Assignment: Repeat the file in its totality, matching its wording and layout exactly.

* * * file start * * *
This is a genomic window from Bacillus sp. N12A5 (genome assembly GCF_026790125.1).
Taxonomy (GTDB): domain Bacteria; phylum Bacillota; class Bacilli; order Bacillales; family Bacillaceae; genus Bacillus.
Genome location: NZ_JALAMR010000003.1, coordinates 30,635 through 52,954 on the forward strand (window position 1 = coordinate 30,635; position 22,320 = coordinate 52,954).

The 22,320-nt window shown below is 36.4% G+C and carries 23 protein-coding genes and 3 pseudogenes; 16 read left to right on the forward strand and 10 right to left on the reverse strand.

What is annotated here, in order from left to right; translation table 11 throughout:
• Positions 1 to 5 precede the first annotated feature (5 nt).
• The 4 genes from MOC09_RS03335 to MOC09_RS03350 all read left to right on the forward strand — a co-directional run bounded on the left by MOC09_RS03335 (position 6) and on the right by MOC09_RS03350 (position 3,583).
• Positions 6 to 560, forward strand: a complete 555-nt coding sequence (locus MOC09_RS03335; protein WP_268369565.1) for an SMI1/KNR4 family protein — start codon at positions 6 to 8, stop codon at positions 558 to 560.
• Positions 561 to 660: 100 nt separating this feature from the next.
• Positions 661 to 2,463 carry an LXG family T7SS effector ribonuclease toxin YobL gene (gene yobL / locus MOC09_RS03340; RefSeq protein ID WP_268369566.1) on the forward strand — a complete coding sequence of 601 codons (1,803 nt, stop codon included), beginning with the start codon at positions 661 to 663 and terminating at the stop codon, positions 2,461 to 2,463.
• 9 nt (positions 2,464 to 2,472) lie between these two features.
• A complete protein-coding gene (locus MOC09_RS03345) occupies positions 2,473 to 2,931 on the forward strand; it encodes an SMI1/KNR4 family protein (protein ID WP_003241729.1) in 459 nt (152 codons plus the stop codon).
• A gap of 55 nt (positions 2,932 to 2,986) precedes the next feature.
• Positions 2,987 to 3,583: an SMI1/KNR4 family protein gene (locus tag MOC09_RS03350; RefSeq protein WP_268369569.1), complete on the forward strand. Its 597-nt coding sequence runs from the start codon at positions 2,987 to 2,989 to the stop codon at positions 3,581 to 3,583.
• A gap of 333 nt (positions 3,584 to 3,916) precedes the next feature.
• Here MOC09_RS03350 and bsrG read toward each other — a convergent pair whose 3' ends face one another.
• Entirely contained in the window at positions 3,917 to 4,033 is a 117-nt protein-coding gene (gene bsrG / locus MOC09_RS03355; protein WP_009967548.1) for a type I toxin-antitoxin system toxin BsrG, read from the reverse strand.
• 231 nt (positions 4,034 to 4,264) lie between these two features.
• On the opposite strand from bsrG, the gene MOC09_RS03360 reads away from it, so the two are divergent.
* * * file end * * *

This is a genomic window from Bacillus sp. N12A5 (genome assembly GCF_026790125.1).
Taxonomy (GTDB): domain Bacteria; phylum Bacillota; class Bacilli; order Bacillales; family Bacillaceae; genus Bacillus.
Genome location: NZ_JALAMR010000003.1, coordinates 30,635 through 52,954 on the forward strand (window position 1 = coordinate 30,635; position 22,320 = coordinate 52,954).

The 22,320-nt window shown below is 36.4% G+C and carries 23 protein-coding genes and 3 pseudogenes; 16 read left to right on the forward strand and 10 right to left on the reverse strand.

What is annotated here, in order from left to right; translation table 11 throughout:
• Positions 1 to 5 precede the first annotated feature (5 nt).
• The 4 genes from MOC09_RS03335 to MOC09_RS03350 all read left to right on the forward strand — a co-directional run bounded on the left by MOC09_RS03335 (position 6) and on the right by MOC09_RS03350 (position 3,583).
• Positions 6 to 560, forward strand: a complete 555-nt coding sequence (locus MOC09_RS03335; protein WP_268369565.1) for an SMI1/KNR4 family protein — start codon at positions 6 to 8, stop codon at positions 558 to 560.
• Positions 561 to 660: 100 nt separating this feature from the next.
• Positions 661 to 2,463 carry an LXG family T7SS effector ribonuclease toxin YobL gene (gene yobL / locus MOC09_RS03340; RefSeq protein ID WP_268369566.1) on the forward strand — a complete coding sequence of 601 codons (1,803 nt, stop codon included), beginning with the start codon at positions 661 to 663 and terminating at the stop codon, positions 2,461 to 2,463.
• 9 nt (positions 2,464 to 2,472) lie between these two features.
• A complete protein-coding gene (locus MOC09_RS03345) occupies positions 2,473 to 2,931 on the forward strand; it encodes an SMI1/KNR4 family protein (protein ID WP_003241729.1) in 459 nt (152 codons plus the stop codon).
• A gap of 55 nt (positions 2,932 to 2,986) precedes the next feature.
• Positions 2,987 to 3,583: an SMI1/KNR4 family protein gene (locus tag MOC09_RS03350; RefSeq protein WP_268369569.1), complete on the forward strand. Its 597-nt coding sequence runs from the start codon at positions 2,987 to 2,989 to the stop codon at positions 3,581 to 3,583.
• A gap of 333 nt (positions 3,584 to 3,916) precedes the next feature.
• Here MOC09_RS03350 and bsrG read toward each other — a convergent pair whose 3' ends face one another.
• Entirely contained in the window at positions 3,917 to 4,033 is a 117-nt protein-coding gene (gene bsrG / locus MOC09_RS03355; protein WP_009967548.1) for a type I toxin-antitoxin system toxin BsrG, read from the reverse strand.
• 231 nt (positions 4,034 to 4,264) lie between these two features.
• On the opposite strand from bsrG, the gene MOC09_RS03360 reads away from it, so the two are divergent.